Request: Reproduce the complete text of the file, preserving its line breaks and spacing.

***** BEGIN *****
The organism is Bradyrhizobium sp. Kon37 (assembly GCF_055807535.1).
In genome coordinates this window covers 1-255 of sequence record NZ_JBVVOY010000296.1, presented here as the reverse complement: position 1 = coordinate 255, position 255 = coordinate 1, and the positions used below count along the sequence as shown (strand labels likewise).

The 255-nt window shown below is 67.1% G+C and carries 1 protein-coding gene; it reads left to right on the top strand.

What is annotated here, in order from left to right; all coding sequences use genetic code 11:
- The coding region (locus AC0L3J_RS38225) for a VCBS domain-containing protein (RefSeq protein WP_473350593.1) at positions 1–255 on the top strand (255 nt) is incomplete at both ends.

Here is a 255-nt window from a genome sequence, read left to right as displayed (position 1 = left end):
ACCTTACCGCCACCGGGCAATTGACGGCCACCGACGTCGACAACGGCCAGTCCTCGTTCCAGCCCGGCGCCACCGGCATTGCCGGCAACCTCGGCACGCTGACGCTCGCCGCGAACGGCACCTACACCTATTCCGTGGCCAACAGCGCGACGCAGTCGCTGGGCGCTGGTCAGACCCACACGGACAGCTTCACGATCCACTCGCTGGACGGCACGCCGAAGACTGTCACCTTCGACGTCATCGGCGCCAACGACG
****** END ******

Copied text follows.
The organism is Bradyrhizobium sp. Kon37 (assembly GCF_055807535.1).
In genome coordinates this window covers 1-255 of sequence record NZ_JBVVOY010000296.1, presented here as the reverse complement: position 1 = coordinate 255, position 255 = coordinate 1, and the positions used below count along the sequence as shown (strand labels likewise).

The 255-nt window shown below is 67.1% G+C and carries 1 protein-coding gene; it reads left to right on the top strand.

What is annotated here, in order from left to right; all coding sequences use genetic code 11:
- The coding region (locus AC0L3J_RS38225) for a VCBS domain-containing protein (RefSeq protein WP_473350593.1) at positions 1–255 on the top strand (255 nt) is incomplete at both ends.

Here is a 255-nt window from a genome sequence, read left to right as displayed (position 1 = left end):
ACCTTACCGCCACCGGGCAATTGACGGCCACCGACGTCGACAACGGCCAGTCCTCGTTCCAGCCCGGCGCCACCGGCATTGCCGGCAACCTCGGCACGCTGACGCTCGCCGCGAACGGCACCTACACCTATTCCGTGGCCAACAGCGCGACGCAGTCGCTGGGCGCTGGTCAGACCCACACGGACAGCTTCACGATCCACTCGCTGGACGGCACGCCGAAGACTGTCACCTTCGACGTCATCGGCGCCAACGACG